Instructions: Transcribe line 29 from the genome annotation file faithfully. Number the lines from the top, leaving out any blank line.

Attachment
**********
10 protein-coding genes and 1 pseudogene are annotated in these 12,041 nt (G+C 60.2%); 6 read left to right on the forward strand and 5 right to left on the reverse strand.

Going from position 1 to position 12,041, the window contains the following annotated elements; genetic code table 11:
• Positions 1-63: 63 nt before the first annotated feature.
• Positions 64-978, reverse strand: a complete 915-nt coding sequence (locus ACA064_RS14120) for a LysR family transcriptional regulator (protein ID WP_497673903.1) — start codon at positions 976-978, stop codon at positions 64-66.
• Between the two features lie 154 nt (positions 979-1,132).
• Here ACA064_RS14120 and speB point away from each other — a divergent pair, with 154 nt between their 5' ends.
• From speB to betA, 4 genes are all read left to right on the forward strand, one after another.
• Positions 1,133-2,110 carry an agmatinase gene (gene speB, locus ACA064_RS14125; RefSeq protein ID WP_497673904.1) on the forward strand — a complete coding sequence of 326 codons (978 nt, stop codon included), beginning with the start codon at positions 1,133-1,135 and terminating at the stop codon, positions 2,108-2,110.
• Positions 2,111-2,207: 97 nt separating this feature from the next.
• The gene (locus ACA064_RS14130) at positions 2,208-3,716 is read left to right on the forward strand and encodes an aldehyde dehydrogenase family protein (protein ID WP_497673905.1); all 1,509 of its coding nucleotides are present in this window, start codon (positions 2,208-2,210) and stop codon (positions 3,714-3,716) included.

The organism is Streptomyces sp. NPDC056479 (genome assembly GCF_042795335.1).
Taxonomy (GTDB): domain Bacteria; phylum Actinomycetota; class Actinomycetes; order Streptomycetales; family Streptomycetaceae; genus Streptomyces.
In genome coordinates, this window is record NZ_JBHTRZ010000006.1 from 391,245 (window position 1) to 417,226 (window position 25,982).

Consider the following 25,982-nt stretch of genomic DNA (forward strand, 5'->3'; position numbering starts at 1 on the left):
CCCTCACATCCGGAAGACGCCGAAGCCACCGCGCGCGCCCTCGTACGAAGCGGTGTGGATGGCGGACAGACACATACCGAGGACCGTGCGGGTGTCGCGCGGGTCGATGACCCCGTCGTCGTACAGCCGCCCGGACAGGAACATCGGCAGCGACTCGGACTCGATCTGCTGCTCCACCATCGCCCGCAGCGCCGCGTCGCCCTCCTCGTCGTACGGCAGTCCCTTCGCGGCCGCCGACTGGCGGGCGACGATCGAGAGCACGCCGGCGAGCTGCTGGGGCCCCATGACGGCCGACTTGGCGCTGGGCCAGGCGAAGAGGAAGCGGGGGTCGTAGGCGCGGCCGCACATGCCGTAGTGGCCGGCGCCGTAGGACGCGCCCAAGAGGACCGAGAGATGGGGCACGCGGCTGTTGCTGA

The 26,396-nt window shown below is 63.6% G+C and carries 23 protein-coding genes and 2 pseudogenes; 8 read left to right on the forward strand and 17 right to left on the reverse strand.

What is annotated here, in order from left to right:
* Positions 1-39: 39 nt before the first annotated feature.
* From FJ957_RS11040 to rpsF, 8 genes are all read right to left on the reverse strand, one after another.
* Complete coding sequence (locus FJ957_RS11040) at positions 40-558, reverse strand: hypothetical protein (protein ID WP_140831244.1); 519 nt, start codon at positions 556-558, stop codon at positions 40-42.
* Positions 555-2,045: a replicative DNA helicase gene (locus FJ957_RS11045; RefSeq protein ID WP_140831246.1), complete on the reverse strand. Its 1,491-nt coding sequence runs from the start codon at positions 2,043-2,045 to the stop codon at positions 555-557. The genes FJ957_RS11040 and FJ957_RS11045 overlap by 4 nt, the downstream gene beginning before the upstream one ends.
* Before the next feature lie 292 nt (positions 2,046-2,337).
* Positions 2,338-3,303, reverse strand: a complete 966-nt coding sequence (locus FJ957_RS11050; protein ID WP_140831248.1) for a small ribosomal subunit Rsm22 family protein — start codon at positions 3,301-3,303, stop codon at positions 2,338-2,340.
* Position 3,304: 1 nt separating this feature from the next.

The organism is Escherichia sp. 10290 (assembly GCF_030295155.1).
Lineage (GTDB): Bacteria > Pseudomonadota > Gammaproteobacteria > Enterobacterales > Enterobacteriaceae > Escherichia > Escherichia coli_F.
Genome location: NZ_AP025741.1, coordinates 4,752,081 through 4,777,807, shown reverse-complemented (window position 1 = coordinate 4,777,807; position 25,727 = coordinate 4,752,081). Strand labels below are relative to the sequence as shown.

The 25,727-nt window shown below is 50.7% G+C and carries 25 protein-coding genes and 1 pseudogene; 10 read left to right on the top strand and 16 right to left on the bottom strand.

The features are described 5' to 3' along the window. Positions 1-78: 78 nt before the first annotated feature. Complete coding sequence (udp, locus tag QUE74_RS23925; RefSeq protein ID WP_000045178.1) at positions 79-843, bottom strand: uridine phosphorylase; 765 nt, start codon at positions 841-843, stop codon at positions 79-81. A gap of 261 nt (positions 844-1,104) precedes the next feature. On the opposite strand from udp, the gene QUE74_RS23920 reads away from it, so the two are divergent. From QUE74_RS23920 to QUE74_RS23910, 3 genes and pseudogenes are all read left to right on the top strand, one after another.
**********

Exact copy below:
The features are described 5' to 3' along the window. Positions 1-78: 78 nt before the first annotated feature. Complete coding sequence (udp, locus tag QUE74_RS23925; RefSeq protein ID WP_000045178.1) at positions 79-843, bottom strand: uridine phosphorylase; 765 nt, start codon at positions 841-843, stop codon at positions 79-81. A gap of 261 nt (positions 844-1,104) precedes the next feature. On the opposite strand from udp, the gene QUE74_RS23920 reads away from it, so the two are divergent. From QUE74_RS23920 to QUE74_RS23910, 3 genes and pseudogenes are all read left to right on the top strand, one after another.